Impact of Age on AAV Gene Transfer to Mouse Brain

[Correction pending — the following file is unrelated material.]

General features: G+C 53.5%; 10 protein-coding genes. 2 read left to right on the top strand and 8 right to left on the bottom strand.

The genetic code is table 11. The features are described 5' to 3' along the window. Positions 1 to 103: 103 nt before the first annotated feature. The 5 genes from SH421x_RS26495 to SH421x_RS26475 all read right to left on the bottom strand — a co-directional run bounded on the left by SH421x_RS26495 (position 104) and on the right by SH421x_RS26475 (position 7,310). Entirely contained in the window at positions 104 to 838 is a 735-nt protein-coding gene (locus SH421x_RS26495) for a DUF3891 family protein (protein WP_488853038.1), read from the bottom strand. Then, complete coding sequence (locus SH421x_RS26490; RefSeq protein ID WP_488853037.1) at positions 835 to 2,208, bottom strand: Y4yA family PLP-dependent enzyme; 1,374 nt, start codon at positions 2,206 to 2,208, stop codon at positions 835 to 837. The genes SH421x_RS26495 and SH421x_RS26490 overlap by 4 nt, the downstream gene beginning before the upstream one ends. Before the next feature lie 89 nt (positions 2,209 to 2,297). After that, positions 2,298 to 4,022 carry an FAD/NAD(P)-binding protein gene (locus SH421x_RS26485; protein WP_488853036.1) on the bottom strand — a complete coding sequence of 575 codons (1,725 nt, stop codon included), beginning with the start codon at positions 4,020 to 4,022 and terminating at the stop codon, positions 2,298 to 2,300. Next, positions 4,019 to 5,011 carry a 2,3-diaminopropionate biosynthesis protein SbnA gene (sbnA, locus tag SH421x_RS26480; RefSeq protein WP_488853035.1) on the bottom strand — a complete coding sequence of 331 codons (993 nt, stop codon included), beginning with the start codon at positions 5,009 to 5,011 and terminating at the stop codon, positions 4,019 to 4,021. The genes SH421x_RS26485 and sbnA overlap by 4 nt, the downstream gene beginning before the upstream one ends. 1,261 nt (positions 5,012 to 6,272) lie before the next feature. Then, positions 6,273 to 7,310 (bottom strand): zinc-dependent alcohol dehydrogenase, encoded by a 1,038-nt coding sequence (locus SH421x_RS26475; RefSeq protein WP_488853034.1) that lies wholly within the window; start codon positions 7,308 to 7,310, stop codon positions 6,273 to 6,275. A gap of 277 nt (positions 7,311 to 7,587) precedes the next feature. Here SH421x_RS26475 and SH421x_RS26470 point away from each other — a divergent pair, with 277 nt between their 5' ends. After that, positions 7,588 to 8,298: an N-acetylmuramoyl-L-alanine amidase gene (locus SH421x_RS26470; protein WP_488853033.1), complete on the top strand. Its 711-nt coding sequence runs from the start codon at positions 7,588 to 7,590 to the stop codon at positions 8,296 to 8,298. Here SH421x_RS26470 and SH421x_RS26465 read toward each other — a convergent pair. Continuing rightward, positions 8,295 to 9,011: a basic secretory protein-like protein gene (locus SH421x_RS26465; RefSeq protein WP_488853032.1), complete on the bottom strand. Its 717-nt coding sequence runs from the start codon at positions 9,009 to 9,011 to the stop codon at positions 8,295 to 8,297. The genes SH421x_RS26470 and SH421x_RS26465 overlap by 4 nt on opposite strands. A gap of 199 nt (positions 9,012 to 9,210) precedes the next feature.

Gene therapy is being explored for its potential to treat neurodegenerative diseases such as Alzheimer’s Disease and Huntington’s Disease through the delivery of therapeutic transgenes with Adeno-Associated Virus (AAV) vectors. The leading candidates for these treatments are AAV9 and AAV-PhP.eB because of their safety, efficacy in rodent and non-human primate studies, and their ability to cross the blood-brain barrier. These vectors have been tested in juvenile mice, but neurodegenerative diseases typically affect older individuals and these vectors have never been tested in aged mice. Therefore, we delivered AAV9-eGFP and AAV-PhP.eB-eGFP intrathecally or intravenously to mice and compared the virus’ transduction patterns in the brain across aging, using groups of aged 20-month-old mice versus juvenile 3-month-old mice. We found a reduction in gene expression with aging in mice treated with intravenous AAV9. However, there was no detectable change in gene expression across aging in mice receiving intravenous AAV-PhP.eB or intrathecal AAV9. There is a significant reduction associated with increased weight when mice are treated with intravenous AAV9 but not with intrathecal AAV9, indicating that the reduced efficacy of intravenous AAV9 in aged mice may be due to the larger size of these animals. These results suggest that the more promising delivery method for AAV9 gene therapy in older individuals is via the intrathecal route.